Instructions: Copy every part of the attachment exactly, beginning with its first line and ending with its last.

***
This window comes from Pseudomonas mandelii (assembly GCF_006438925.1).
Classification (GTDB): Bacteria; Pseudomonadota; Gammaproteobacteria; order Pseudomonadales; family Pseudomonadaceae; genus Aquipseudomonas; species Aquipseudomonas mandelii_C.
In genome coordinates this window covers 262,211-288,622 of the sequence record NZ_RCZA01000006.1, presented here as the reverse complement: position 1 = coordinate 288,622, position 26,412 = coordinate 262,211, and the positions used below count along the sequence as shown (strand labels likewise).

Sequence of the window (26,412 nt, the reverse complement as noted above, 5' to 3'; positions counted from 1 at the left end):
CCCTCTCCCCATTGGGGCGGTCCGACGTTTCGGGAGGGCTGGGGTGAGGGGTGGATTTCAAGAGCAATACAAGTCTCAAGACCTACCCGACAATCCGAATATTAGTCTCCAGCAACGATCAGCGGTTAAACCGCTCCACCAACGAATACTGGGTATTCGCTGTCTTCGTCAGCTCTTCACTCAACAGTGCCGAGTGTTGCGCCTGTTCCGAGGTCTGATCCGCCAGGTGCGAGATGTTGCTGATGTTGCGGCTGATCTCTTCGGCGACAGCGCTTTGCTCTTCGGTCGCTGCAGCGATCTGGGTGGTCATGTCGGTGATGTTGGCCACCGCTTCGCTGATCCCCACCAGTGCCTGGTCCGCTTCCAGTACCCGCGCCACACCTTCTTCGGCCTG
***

This window comes from Pseudomonas mandelii (assembly GCF_006438925.1).
Classification (GTDB): Bacteria; Pseudomonadota; Gammaproteobacteria; order Pseudomonadales; family Pseudomonadaceae; genus Aquipseudomonas; species Aquipseudomonas mandelii_C.
In genome coordinates this window covers 262,211-288,622 of the sequence record NZ_RCZA01000006.1, presented here as the reverse complement: position 1 = coordinate 288,622, position 26,412 = coordinate 262,211, and the positions used below count along the sequence as shown (strand labels likewise).

Sequence of the window (26,412 nt, the reverse complement as noted above, 5' to 3'; positions counted from 1 at the left end):
CCCTCTCCCCATTGGGGCGGTCCGACGTTTCGGGAGGGCTGGGGTGAGGGGTGGATTTCAAGAGCAATACAAGTCTCAAGACCTACCCGACAATCCGAATATTAGTCTCCAGCAACGATCAGCGGTTAAACCGCTCCACCAACGAATACTGGGTATTCGCTGTCTTCGTCAGCTCTTCACTCAACAGTGCCGAGTGTTGCGCCTGTTCCGAGGTCTGATCCGCCAGGTGCGAGATGTTGCTGATGTTGCGGCTGATCTCTTCGGCGACAGCGCTTTGCTCTTCGGTCGCTGCAGCGATCTGGGTGGTCATGTCGGTGATGTTGGCCACCGCTTCGCTGATCCCCACCAGTGCCTGGTCCGCTTCCAGTACCCGCGCCACACCTTCTTCGGCCTG